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February 05, 2014

Comments

Beth

I live with someone who loves the news. Years ago I came to the same conclusion you describe here, and stepped pretty far back. I don't like participating in a cultural addiction that simply preys on our anxieties and ratchets up our sense of powerlessness. I read the headlines in the Times and Guardian, and follow a few stories from time to time, but feel my limited energy and good spirits are far better spent on other things where I can stay sane and maybe even do something positive. So -- good for you for naming the problem!

Hattie

Beth: I just watched a segment of the Rachel Maddow show where she raises the alarm about possible attacks on power plants and investigates an attack that happened last April in California with the implied threat that more, and worse, is coming. A perfect example of a worrying situation that I can do nothing about.

Brandon

"...only the powerful have any control over what is happening, and really the only ones who need to know about these matters are the ones who have any chance of altering them for the better."

That's pretty fatalistic. And there've been spectacular cases of the powerful failing at their goals, of being confounded by the seemingly powerless (look at the Middle East). This year I'm trying to declutter not just physically but mentally. I'm tuning out all this stuff about Chris Christie, for instance. But I follow some news even if it happens thousands of miles away.

Tabor

We consume news about certain celebrities because they are available to us in intimate roles and interviews and we think we know them. We only see what they want us to see, and that persona created is sometimes very likeable and not boringly human.

Ole Phat Stu

But there are good news of worrying situations. Example the Edward Snowdon disclosures, which the gummint would have preferred swept under the carpet.
And that was important that everyone got to hear about them. The outcry is having some effect and will continue to do so.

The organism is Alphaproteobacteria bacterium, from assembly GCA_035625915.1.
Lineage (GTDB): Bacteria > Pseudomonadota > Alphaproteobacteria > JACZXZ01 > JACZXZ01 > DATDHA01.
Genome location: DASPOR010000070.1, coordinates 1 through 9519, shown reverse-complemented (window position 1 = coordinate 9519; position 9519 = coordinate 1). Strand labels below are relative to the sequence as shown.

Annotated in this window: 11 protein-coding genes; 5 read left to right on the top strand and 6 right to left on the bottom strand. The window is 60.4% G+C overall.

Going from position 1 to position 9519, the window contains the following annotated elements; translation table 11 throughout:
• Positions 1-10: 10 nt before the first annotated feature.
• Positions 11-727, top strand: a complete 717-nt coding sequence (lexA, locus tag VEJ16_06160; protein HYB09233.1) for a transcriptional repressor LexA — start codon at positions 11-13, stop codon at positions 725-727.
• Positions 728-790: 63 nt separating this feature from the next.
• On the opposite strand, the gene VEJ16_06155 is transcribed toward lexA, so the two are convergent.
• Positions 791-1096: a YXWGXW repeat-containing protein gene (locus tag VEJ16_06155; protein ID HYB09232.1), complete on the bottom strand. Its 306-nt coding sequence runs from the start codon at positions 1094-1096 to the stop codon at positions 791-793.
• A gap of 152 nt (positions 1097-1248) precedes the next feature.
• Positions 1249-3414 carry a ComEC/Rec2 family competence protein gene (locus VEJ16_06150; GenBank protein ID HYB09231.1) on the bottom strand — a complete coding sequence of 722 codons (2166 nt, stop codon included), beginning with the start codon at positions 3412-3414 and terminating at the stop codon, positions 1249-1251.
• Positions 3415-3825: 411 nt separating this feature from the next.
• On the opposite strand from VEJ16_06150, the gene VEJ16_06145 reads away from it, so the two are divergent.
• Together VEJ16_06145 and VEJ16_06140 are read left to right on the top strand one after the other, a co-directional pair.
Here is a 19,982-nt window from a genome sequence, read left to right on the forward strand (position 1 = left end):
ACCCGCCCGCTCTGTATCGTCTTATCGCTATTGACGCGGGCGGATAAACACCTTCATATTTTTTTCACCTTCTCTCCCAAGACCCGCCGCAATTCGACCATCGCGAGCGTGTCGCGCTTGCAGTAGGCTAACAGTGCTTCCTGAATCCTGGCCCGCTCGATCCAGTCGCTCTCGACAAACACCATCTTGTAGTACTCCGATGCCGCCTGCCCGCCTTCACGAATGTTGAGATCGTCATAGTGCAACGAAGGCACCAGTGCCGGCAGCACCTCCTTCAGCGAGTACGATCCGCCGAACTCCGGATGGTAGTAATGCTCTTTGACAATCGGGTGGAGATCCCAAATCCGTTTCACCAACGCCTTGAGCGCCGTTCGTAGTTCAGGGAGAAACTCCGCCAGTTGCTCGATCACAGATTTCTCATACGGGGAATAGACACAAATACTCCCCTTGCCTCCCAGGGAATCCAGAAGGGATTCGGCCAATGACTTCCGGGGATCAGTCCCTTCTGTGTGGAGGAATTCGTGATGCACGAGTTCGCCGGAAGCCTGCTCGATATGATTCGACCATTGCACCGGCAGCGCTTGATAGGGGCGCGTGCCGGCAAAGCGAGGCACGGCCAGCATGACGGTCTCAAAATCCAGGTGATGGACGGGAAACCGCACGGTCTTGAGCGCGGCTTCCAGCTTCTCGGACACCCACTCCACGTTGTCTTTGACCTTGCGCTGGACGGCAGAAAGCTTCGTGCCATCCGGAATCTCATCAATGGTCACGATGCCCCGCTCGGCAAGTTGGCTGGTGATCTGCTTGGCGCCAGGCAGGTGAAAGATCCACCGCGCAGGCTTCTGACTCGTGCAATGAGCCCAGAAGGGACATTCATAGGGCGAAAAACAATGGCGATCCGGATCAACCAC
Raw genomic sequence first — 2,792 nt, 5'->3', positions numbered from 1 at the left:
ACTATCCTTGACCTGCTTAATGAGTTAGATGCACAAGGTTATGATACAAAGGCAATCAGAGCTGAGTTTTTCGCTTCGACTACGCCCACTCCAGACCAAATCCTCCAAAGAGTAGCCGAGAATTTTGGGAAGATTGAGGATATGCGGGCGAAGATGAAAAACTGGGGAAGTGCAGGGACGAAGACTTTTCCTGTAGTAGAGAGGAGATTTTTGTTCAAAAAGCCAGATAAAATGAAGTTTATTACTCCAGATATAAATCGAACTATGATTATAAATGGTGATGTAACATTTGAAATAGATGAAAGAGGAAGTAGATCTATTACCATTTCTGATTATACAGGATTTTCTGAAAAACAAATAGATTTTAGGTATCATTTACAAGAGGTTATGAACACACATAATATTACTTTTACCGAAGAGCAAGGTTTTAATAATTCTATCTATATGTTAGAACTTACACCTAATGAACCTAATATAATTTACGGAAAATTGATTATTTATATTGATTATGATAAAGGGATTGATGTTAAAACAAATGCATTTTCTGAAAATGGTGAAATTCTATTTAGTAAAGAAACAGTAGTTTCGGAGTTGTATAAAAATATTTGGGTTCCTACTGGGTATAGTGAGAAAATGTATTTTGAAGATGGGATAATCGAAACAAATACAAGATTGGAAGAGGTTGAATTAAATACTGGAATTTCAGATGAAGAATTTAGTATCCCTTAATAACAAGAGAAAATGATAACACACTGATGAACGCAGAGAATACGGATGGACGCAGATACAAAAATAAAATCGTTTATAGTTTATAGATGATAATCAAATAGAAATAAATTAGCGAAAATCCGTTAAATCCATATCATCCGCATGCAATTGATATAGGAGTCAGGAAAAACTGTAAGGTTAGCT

So it's not all bad news...

R. J.

I like to separate the issues of celebrity stories, world events and government in my consumption of news. I'm not interested in celebrity stories of self-destruction. How sad, but not my problem.

I too dislike watching depressing news that make me feel powerless about world events or our own government. However, I have not yet reached that point in life that I just can't cope with it. I might spend a few minutes daily keeping informed, but I don't obsess about the news. I have plenty of time to focus on positive stuff too. I suppose it is in my nature to feel it is my responsibility to suffer through the democracy(?)that I am privileged (?)to experience. I think about all those people in our history who so passionately fought for what we now have--imperfect as it is. No, I can't do anything most of the time about much of the awful stuff in the news, but the very fact that we can shine a spotlight on questionable activities of others means that the power hungry, or bullies, or criminals even haven't necessarily gotten away with whatever they are doing. If we just look the other way and let them assume that they, the folks in power, can do whatever they want and nobody is watching, it might be even worse.I thought that was the whole purpose of a "free press". Don't we need to hold people accountable? How do we do that when we bury our heads in the sand and hope someone is minding the shop and looking out for our best interests? We can't just put people in power and hope their motives are to take really, really good care of us. Are we children that we need a big daddy to make it all right? I suppose I believe that "people deserve the government they permit." The media can be a very effective tool of control in ways too numerous to name here.

Hattie

R.J. I would argue that the seemingly sensationalist stories can be important. Take the scandals at Penn State for example.

Kay Dennison

I loved Hoffman!!!

My old blog was stolen/hijacked/whatever and I'm now at http://kaydennisonskelly.com/

Ingineer66

Mr. Hoffman was a good actor and I enjoyed his work. It is really sad that he was doing such a dangerous drug while having small children around. I find it very disingenuous that the police are now kicking in doors looking for the dealers that sold him the heroin. There were dozens of people killed by heroin in the last month, why are the police not going after those dealers? Why is this guy more important because he was good at pretending to be somebody else?

As for the news, I pay quite a bit of attention to world and political news but not much to celebrity news. I know a few people that know nothing about what is going on in the world and sometimes I think that maybe I should be more like them. Just put my head in the sand and not care what is going on outside my own little sphere of being. But I cannot do that.

Hattie

I think this a real dilemma we face, and I believe de Botton can help us deal with it. He is offering a technique for dealing with the news that can make us more effective and happier consumers of the flood of information we must deal with. And of course we must deal with it. It's inescapable. I have pre-ordered his book on my Kindle: The News: a User's Manual. I am already applying what I have been able to learn so far about this approach. And I feel so much better! It's amazing!

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